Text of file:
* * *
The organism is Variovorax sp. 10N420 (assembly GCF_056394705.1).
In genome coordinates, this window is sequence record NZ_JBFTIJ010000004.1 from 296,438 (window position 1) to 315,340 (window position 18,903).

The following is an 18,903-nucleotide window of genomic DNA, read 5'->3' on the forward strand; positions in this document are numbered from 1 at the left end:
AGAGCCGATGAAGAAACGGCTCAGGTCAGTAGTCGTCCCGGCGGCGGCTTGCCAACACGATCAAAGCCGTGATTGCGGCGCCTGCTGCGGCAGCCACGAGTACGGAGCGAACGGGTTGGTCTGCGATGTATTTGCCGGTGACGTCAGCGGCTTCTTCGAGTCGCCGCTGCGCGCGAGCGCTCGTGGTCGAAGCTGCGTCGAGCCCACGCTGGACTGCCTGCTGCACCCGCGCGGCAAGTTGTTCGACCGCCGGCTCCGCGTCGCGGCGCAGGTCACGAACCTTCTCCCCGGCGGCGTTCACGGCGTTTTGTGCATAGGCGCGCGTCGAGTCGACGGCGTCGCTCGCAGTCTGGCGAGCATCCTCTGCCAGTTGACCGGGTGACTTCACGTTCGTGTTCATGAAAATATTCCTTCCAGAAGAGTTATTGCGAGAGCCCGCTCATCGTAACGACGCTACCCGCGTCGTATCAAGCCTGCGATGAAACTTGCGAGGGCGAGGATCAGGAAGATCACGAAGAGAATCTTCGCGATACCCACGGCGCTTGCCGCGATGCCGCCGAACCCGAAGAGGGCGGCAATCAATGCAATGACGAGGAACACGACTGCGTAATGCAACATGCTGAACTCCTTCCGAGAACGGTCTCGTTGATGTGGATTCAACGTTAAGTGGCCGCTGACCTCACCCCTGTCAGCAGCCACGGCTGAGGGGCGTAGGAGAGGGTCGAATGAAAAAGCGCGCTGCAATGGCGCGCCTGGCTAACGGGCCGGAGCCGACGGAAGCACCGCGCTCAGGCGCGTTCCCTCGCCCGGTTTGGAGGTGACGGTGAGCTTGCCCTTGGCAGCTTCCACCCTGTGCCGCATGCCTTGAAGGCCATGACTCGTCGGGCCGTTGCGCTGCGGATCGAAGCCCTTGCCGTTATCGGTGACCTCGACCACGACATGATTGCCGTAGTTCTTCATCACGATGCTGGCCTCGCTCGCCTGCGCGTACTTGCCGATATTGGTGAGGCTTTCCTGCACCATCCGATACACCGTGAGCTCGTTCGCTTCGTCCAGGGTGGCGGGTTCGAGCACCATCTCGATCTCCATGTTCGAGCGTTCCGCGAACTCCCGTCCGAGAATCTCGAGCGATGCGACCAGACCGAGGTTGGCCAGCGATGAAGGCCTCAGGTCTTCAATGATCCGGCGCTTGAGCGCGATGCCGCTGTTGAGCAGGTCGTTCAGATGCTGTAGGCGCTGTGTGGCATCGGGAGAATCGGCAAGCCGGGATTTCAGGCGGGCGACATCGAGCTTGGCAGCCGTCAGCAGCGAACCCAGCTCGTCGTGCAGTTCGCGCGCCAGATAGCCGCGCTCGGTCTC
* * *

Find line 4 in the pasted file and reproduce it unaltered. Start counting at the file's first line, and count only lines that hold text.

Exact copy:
AGAGCCGATGAAGAAACGGCTCAGGTCAGTAGTCGTCCCGGCGGCGGCTTGCCAACACGATCAAAGCCGTGATTGCGGCGCCTGCTGCGGCAGCCACGAGTACGGAGCGAACGGGTTGGTCTGCGATGTATTTGCCGGTGACGTCAGCGGCTTCTTCGAGTCGCCGCTGCGCGCGAGCGCTCGTGGTCGAAGCTGCGTCGAGCCCACGCTGGACTGCCTGCTGCACCCGCGCGGCAAGTTGTTCGACCGCCGGCTCCGCGTCGCGGCGCAGGTCACGAACCTTCTCCCCGGCGGCGTTCACGGCGTTTTGTGCATAGGCGCGCGTCGAGTCGACGGCGTCGCTCGCAGTCTGGCGAGCATCCTCTGCCAGTTGACCGGGTGACTTCACGTTCGTGTTCATGAAAATATTCCTTCCAGAAGAGTTATTGCGAGAGCCCGCTCATCGTAACGACGCTACCCGCGTCGTATCAAGCCTGCGATGAAACTTGCGAGGGCGAGGATCAGGAAGATCACGAAGAGAATCTTCGCGATACCCACGGCGCTTGCCGCGATGCCGCCGAACCCGAAGAGGGCGGCAATCAATGCAATGACGAGGAACACGACTGCGTAATGCAACATGCTGAACTCCTTCCGAGAACGGTCTCGTTGATGTGGATTCAACGTTAAGTGGCCGCTGACCTCACCCCTGTCAGCAGCCACGGCTGAGGGGCGTAGGAGAGGGTCGAATGAAAAAGCGCGCTGCAATGGCGCGCCTGGCTAACGGGCCGGAGCCGACGGAAGCACCGCGCTCAGGCGCGTTCCCTCGCCCGGTTTGGAGGTGACGGTGAGCTTGCCCTTGGCAGCTTCCACCCTGTGCCGCATGCCTTGAAGGCCATGACTCGTCGGGCCGTTGCGCTGCGGATCGAAGCCCTTGCCGTTATCGGTGACCTCGACCACGACATGATTGCCGTAGTTCTTCATCACGATGCTGGCCTCGCTCGCCTGCGCGTACTTGCCGATATTGGTGAGGCTTTCCTGCACCATCCGATACACCGTGAGCTCGTTCGCTTCGTCCAGGGTGGCGGGTTCGAGCACCATCTCGATCTCCATGTTCGAGCGTTCCGCGAACTCCCGTCCGAGAATCTCGAGCGATGCGACCAGACCGAGGTTGGCCAGCGATGAAGGCCTCAGGTCTTCAATGATCCGGCGCTTGAGCGCGATGCCGCTGTTGAGCAGGTCGTTCAGATGCTGTAGGCGCTGTGTGGCATCGGGAGAATCGGCAAGCCGGGATTTCAGGCGGGCGACATCGAGCTTGGCAGCCGTCAGCAGCGAACCCAGCTCGTCGTGCAGTTCGCGCGCCAGATAGCCGCGCTCGGTCTC